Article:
Citron—Citrullus lanatus (Thunb.) Mansf. var. citroides (Bailey) Mansf.1
Citron is often referred to as stock melon and preserving melon. It should not be confused with the citron of the citrus fruit family (Citrus medica) whose peel is candied and frequently used in fruitcakes. The citron melon belongs to the same species as watermelon, but the fruit is inedible in the raw state.
These fruits, which resemble icebox watermelons, are round to oval, up to 6 inches long, light green with darker green stripes, and have a smooth surface. The flesh is white and so tough that the fruits can be bounced on the floor with only a small chance of bursting. The seeds are not marbled as often as those of watermelons. The low vining plants, like the watermelon, have both male and female flowers and require bees for pollination. Because of the close relationship to watermelon, cross-pollination between the two occurs often. Gardeners should not be concerned with the effects of such crossing unless seeds of the melons are saved for planting.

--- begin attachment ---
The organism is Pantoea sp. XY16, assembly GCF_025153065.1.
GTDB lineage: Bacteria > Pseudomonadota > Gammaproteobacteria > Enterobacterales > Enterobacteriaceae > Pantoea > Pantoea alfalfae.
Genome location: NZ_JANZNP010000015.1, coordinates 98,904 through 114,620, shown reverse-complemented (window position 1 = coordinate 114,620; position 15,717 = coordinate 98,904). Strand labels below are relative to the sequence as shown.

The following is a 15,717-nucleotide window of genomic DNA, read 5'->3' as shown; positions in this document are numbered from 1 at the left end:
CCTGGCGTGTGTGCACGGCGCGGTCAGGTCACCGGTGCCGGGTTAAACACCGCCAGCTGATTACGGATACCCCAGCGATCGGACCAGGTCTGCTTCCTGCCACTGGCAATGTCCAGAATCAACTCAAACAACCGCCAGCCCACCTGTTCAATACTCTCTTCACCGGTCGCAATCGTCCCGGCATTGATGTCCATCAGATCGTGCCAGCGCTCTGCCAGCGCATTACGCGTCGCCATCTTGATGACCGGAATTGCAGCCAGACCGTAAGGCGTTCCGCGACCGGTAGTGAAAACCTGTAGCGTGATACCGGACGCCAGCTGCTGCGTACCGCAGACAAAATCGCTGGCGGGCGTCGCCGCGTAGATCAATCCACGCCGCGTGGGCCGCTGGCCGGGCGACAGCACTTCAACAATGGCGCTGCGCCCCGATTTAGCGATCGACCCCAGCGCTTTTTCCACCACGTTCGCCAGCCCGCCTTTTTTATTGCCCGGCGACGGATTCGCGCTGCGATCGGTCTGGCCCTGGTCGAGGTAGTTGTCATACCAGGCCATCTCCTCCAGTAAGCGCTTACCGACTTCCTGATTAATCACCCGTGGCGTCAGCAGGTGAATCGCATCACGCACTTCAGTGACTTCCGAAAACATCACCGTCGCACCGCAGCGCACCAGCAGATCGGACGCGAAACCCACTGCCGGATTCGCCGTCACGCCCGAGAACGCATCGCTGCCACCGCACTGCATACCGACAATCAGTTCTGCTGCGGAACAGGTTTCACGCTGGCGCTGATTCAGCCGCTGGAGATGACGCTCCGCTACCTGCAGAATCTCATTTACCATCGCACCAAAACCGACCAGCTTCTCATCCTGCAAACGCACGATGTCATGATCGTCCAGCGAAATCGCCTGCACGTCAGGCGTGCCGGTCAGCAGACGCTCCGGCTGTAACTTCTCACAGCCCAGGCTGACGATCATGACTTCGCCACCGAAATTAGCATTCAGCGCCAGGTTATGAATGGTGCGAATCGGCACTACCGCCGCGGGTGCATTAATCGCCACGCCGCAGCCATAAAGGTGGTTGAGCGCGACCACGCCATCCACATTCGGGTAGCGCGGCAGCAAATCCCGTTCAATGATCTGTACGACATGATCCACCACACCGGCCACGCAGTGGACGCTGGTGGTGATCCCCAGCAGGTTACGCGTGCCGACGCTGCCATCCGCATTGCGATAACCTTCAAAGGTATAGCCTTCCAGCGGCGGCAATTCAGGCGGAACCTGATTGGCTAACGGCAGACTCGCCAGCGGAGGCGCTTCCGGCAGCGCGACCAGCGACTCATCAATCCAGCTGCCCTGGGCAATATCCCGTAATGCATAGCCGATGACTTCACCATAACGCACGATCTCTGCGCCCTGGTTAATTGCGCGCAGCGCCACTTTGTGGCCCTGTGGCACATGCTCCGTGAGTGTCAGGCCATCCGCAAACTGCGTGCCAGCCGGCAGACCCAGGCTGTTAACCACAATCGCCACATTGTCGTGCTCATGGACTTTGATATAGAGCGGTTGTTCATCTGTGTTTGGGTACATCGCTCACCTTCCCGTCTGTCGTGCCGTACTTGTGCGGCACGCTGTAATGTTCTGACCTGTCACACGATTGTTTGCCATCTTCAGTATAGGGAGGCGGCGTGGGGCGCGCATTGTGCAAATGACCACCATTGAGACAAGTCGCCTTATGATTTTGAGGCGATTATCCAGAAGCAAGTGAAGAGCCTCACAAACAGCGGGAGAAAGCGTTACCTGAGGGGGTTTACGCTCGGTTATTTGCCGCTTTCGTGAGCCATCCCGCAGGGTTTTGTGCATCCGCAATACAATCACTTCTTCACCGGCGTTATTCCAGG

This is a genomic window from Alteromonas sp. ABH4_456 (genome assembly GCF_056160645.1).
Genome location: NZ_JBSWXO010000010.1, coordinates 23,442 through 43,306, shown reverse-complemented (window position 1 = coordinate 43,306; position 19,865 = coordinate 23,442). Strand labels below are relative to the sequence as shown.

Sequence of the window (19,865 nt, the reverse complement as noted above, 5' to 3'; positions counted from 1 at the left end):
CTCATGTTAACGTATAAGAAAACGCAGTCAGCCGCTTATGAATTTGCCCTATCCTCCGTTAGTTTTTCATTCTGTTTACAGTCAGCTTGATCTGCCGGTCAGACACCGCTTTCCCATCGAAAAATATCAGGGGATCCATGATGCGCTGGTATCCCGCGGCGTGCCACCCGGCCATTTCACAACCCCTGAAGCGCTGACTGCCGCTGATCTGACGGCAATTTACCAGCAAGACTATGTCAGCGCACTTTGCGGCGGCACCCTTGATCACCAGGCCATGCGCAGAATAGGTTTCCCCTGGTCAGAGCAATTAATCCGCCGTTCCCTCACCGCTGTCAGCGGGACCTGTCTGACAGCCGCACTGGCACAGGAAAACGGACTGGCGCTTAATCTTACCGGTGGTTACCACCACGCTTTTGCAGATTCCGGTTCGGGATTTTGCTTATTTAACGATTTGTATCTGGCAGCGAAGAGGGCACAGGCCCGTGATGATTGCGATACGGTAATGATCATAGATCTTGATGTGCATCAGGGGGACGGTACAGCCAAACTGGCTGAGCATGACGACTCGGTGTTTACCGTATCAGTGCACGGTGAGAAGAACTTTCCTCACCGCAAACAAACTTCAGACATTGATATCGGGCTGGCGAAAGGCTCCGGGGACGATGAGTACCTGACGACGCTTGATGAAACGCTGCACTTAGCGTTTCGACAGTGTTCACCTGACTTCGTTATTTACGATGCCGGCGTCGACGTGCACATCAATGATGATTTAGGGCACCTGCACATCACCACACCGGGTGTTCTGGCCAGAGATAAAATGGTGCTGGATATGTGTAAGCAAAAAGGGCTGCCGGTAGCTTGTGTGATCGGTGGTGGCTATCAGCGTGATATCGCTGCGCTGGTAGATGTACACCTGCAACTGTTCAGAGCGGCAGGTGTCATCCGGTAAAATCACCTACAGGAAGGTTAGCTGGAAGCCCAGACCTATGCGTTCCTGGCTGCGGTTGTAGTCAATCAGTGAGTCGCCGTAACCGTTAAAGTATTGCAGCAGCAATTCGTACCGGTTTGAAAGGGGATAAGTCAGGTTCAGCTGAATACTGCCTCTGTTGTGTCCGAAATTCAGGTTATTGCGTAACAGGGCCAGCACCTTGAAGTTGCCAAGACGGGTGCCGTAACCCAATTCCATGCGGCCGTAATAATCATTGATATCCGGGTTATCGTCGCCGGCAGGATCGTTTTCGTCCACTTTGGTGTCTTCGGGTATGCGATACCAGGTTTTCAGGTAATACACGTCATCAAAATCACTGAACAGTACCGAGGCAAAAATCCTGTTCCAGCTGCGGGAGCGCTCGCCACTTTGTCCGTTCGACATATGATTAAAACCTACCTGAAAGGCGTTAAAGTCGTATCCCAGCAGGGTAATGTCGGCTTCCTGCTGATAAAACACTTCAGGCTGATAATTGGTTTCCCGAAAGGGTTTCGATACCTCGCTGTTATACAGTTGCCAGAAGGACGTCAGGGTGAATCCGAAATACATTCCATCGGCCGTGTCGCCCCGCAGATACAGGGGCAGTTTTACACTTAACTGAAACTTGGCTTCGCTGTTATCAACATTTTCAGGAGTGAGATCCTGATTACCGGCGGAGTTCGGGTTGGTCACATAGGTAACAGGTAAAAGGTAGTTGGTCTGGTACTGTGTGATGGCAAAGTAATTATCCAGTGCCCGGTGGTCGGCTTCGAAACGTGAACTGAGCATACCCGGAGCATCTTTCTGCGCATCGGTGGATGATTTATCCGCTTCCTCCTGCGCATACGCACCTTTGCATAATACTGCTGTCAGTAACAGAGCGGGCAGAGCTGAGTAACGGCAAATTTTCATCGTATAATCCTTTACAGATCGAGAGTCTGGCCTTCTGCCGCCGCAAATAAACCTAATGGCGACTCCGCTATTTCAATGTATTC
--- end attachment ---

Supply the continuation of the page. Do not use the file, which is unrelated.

Culture and Use
Volunteer citron plants are commonly found scattered around old fields, orange groves, and roadsides throughout Florida. Where desired, they should be grown in a manner similar to watermelons and cantaloupes. The flesh and rind are sometimes used for making preserves and pickles. Other reports indicate occasional use as hogfeed.